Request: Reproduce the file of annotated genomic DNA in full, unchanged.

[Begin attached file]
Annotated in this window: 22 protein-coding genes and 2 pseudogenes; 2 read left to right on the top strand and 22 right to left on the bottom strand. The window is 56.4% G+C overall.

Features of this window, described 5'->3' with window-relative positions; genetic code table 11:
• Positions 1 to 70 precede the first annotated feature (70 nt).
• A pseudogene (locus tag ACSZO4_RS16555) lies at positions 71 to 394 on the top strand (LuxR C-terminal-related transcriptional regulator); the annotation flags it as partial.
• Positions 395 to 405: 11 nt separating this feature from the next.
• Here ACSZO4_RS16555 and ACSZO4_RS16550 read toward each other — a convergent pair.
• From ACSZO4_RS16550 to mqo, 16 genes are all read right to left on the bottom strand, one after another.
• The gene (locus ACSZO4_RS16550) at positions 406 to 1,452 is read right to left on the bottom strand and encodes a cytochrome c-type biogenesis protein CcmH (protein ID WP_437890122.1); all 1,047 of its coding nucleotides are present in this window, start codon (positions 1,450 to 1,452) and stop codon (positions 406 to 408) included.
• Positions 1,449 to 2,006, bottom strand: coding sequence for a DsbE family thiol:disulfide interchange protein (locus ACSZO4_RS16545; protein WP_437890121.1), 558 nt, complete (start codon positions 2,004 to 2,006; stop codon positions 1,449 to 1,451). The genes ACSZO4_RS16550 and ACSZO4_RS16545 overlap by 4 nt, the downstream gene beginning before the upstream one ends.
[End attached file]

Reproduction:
Annotated in this window: 22 protein-coding genes and 2 pseudogenes; 2 read left to right on the top strand and 22 right to left on the bottom strand. The window is 56.4% G+C overall.

Features of this window, described 5'->3' with window-relative positions; genetic code table 11:
• Positions 1 to 70 precede the first annotated feature (70 nt).
• A pseudogene (locus tag ACSZO4_RS16555) lies at positions 71 to 394 on the top strand (LuxR C-terminal-related transcriptional regulator); the annotation flags it as partial.
• Positions 395 to 405: 11 nt separating this feature from the next.
• Here ACSZO4_RS16555 and ACSZO4_RS16550 read toward each other — a convergent pair.
• From ACSZO4_RS16550 to mqo, 16 genes are all read right to left on the bottom strand, one after another.
• The gene (locus ACSZO4_RS16550) at positions 406 to 1,452 is read right to left on the bottom strand and encodes a cytochrome c-type biogenesis protein CcmH (protein ID WP_437890122.1); all 1,047 of its coding nucleotides are present in this window, start codon (positions 1,450 to 1,452) and stop codon (positions 406 to 408) included.
• Positions 1,449 to 2,006, bottom strand: coding sequence for a DsbE family thiol:disulfide interchange protein (locus ACSZO4_RS16545; protein WP_437890121.1), 558 nt, complete (start codon positions 2,004 to 2,006; stop codon positions 1,449 to 1,451). The genes ACSZO4_RS16550 and ACSZO4_RS16545 overlap by 4 nt, the downstream gene beginning before the upstream one ends.